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Author Topic: Blues Taught at the College and University Level  (Read 4921 times)

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Offline Bill Roggensack

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Re: Blues Taught at the College and University Level
« Reply #15 on: August 18, 2005, 09:39:43 AM »
Everyone trying to outdo each other citing meaningful ephemera to support some highly dubious point or other.

Sounds like another list that some of us subscribe to!  >:D
Cheers,
FrontPage

Online Johnm

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Re: Blues Taught at the College and University Level
« Reply #16 on: October 24, 2005, 05:04:19 PM »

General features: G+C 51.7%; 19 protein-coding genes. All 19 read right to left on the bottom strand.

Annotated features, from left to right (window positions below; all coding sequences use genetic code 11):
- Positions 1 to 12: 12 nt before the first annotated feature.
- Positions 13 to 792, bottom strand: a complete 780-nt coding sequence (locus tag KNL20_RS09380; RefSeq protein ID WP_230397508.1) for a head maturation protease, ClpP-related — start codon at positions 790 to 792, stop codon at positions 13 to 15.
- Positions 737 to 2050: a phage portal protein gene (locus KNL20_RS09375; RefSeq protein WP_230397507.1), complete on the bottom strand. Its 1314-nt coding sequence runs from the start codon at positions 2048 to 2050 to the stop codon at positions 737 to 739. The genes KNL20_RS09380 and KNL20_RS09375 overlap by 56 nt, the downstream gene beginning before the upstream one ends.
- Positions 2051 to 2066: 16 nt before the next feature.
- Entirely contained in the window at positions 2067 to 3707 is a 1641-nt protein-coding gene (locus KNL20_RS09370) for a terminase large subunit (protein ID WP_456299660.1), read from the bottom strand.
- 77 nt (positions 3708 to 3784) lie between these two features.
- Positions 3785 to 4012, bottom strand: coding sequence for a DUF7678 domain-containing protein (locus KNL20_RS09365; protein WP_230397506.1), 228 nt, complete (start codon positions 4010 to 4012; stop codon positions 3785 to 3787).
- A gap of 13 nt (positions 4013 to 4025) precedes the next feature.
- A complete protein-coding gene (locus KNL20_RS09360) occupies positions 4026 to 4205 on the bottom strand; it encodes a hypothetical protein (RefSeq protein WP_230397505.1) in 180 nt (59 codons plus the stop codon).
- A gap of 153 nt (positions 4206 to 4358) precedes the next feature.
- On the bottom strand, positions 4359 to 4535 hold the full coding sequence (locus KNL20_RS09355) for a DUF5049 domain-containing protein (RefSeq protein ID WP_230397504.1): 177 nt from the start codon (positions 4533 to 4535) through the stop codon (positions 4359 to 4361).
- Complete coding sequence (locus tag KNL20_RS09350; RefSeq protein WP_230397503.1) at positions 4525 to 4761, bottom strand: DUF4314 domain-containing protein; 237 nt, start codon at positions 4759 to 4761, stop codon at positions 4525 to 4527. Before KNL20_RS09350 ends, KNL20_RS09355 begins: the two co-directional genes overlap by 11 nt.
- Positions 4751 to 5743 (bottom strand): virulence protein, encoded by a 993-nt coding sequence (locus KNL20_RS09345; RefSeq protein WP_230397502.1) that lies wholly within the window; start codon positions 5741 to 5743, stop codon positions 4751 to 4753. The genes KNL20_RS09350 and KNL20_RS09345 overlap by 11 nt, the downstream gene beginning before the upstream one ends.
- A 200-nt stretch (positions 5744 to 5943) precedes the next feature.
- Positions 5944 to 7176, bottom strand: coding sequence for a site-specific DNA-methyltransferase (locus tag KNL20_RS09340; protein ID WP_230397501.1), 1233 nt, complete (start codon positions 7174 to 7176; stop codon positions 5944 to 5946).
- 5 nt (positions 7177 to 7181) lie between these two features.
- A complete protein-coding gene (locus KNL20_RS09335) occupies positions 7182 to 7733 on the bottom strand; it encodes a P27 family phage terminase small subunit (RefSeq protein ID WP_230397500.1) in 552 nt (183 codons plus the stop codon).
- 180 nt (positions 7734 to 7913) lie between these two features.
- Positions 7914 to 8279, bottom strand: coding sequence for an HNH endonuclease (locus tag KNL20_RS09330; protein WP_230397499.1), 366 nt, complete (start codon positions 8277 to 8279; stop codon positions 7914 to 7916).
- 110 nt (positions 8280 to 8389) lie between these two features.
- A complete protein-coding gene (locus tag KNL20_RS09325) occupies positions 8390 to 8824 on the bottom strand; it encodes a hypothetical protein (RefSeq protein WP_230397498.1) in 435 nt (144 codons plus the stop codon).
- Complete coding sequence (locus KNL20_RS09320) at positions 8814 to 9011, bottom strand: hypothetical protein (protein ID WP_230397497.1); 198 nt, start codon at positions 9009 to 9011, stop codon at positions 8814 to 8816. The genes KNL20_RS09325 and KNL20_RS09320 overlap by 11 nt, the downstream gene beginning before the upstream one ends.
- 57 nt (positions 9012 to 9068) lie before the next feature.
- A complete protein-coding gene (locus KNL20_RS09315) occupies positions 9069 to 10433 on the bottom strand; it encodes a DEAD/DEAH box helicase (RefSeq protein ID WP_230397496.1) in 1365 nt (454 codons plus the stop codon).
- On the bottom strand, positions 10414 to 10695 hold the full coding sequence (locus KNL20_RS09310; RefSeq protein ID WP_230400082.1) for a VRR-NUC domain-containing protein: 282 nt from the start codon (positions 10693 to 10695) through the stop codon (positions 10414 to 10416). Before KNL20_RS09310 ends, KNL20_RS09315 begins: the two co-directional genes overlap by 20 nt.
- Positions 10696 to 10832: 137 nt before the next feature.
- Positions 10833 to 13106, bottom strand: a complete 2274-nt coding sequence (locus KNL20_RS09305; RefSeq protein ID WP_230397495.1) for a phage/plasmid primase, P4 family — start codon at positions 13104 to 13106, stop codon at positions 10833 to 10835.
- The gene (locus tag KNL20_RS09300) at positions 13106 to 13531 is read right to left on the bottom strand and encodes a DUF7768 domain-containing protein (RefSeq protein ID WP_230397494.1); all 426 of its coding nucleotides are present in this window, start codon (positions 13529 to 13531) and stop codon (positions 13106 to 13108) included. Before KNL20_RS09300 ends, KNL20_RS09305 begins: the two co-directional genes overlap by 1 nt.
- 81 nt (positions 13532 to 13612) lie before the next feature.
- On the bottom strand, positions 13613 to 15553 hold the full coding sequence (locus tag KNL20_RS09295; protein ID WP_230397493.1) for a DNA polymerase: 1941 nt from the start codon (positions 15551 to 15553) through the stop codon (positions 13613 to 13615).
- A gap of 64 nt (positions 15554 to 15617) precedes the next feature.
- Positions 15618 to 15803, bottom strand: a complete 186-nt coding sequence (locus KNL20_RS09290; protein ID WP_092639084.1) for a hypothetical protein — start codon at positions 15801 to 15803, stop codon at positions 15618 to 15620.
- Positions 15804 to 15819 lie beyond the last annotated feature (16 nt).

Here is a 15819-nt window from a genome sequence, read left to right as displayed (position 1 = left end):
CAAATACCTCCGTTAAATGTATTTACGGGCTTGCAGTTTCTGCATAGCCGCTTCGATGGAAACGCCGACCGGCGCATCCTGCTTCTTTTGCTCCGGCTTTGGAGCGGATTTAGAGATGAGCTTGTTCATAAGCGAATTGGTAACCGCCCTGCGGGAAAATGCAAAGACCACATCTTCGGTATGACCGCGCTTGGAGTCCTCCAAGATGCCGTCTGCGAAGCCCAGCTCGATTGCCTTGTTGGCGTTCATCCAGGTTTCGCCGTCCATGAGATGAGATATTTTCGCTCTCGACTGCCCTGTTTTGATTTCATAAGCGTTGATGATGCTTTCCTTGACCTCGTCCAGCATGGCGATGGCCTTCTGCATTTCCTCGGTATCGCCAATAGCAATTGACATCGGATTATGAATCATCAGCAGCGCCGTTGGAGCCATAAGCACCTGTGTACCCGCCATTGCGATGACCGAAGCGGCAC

Hi all,
I did a presentation last Thursday at my alma mater, Cornell University, for a group combining students from two classes on the blues, one given by the history department and one given by the music department.  I spoke on Blues formal and phrasing archetypes, demonstrating them myself and also playing original recordings for the class.  I also played recordings where the performances diverged from the formal conventions.  I felt like the talk went well, but in fact, the students were a bit hard to read.  For all I know, they may have thought I was fascinating, stupefying or crazy.  Still and all, I was glad I spoke to musical issues, since they are so seldom discussed.  My main hope is that people heard something that they liked well enough to pursue on their own.
All best,
Johnm

Offline cmr

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Re: Blues Taught at the College and University Level
« Reply #17 on: October 24, 2005, 11:15:52 PM »